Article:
Among England bowlers Dean Headley comes second to Gough as a reverse-swinger: he made it go beautifully in the Melbourne and Sydney Tests last winter. Among overseas bowlers, Waqar, Shoaib Akhtar and Glenn McGrath are the leading right-arm exponents. They all have an action which gets a little outswing on a new ball and a lot of reverse-swing with an old one, particularly when delivered with a slightly low arm. Shorter people, and fast arm, are the essentials according to Gough; The quicker you bowl the more it reverses. The former South African swing bowler Fanie de Villiers confirms This: I didn't quite have the pace to reverse it a lot.

As Gough says, a well-grooved yorker helps too, not merely because it spends slightly more time in the air and can therefore swing further. The full-length ball will bring in the lbws, especially on a low pitch, as the batsman pushes half-forward; the yorker will go further and hit those stumps, all the more so if a new batsman has come to the crease. Gough's hat-tricks have usually featured reverse-swinging yorkers. Indeed it is because he and Headley, Waqar and Wasim, can all bowl reverse-swinging yorkers that they stand out as the leading hat-trick takers of modern times. I concentrate all the more now on that first ball at a batter, says Gough. People can tell him it's reversing but he doesn't know how much till he gets out there.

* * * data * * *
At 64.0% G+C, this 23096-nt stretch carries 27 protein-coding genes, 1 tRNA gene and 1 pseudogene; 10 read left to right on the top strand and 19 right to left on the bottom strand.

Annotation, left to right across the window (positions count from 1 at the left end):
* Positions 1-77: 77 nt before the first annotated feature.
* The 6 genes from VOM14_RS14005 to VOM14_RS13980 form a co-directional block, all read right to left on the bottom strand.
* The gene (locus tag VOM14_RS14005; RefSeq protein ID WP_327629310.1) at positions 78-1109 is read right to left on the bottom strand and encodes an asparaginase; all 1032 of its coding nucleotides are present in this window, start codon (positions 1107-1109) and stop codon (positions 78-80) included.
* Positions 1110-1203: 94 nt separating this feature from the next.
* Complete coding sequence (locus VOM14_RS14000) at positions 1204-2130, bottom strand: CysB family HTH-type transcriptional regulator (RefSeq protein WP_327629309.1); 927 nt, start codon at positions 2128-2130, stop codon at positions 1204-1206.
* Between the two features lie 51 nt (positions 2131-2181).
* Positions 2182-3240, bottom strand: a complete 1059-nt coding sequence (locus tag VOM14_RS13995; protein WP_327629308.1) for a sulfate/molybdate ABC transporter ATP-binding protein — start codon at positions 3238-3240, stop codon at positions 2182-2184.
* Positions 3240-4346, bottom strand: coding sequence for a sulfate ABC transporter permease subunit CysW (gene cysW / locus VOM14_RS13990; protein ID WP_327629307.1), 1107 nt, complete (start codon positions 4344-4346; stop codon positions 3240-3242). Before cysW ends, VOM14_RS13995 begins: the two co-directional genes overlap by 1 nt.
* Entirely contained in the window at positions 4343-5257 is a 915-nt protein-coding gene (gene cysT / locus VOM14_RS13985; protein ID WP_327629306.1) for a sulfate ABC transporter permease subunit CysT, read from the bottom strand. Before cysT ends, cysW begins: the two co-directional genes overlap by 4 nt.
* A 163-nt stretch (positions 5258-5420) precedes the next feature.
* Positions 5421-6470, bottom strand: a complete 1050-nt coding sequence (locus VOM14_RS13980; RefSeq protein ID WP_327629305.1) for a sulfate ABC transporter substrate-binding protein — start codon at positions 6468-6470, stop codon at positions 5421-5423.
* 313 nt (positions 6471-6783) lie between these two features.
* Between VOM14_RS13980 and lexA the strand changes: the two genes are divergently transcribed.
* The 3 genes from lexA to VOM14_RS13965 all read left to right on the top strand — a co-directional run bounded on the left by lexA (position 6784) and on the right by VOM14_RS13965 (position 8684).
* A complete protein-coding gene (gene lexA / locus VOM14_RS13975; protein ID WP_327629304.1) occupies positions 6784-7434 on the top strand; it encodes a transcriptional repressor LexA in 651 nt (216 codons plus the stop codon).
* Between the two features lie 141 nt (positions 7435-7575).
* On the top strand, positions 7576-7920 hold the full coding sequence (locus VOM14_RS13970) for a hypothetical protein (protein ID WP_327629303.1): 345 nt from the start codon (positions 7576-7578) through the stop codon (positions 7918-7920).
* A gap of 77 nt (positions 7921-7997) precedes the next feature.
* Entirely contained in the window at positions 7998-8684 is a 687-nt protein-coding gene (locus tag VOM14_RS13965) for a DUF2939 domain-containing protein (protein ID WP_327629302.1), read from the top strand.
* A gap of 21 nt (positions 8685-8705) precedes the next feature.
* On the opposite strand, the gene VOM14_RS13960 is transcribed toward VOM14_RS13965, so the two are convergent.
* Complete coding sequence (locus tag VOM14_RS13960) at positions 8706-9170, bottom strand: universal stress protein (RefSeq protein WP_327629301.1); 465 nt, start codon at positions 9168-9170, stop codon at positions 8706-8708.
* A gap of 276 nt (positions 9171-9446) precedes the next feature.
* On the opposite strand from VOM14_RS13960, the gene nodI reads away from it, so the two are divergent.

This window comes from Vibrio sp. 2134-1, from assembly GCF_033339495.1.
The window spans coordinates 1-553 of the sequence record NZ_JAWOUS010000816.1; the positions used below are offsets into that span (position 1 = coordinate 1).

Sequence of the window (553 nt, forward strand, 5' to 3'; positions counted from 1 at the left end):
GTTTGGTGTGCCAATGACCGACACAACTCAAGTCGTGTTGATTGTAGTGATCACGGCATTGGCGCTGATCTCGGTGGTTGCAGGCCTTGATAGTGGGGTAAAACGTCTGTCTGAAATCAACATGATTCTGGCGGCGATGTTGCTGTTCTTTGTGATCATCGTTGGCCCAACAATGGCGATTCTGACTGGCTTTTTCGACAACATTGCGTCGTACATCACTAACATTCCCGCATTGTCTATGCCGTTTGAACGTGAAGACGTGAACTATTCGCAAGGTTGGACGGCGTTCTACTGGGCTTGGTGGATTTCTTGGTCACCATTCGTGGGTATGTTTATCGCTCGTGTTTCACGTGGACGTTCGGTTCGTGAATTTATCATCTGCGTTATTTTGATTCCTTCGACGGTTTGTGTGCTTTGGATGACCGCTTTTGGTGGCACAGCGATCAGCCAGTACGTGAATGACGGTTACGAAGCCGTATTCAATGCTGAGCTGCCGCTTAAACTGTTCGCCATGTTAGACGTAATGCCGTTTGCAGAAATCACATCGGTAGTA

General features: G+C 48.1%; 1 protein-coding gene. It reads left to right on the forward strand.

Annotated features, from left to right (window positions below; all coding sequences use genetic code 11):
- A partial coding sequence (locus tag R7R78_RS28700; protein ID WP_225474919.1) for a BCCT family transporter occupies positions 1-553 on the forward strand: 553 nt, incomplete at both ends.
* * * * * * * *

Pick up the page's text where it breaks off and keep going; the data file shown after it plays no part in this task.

Most bowlers at the highest level who are capable of bowling at 85mph or more are basic outswingers. Most reverse-swingers therefore make the old ball go the other way, ie into right-handers. An exception is Allan Donald, who is more of an inswing new ball bowler and reverses it away. Another, on a lesser plane, was the New Zealand fast bowler Heath Davis when England faced him in 1997-98.

There have been two distinct forms of reverse-swing. One, popular among Australian and West Indian teams in the 1980s, was to dampen one side of the ball with sweat and thereby make it heavier. But this method has gone out of favour. As Gough explains: I don't like the wet theory because it makes the ball soft. The prevailing method now is to allow one side to become roughened up (or make it so) and keep the other side shining, as Gough does.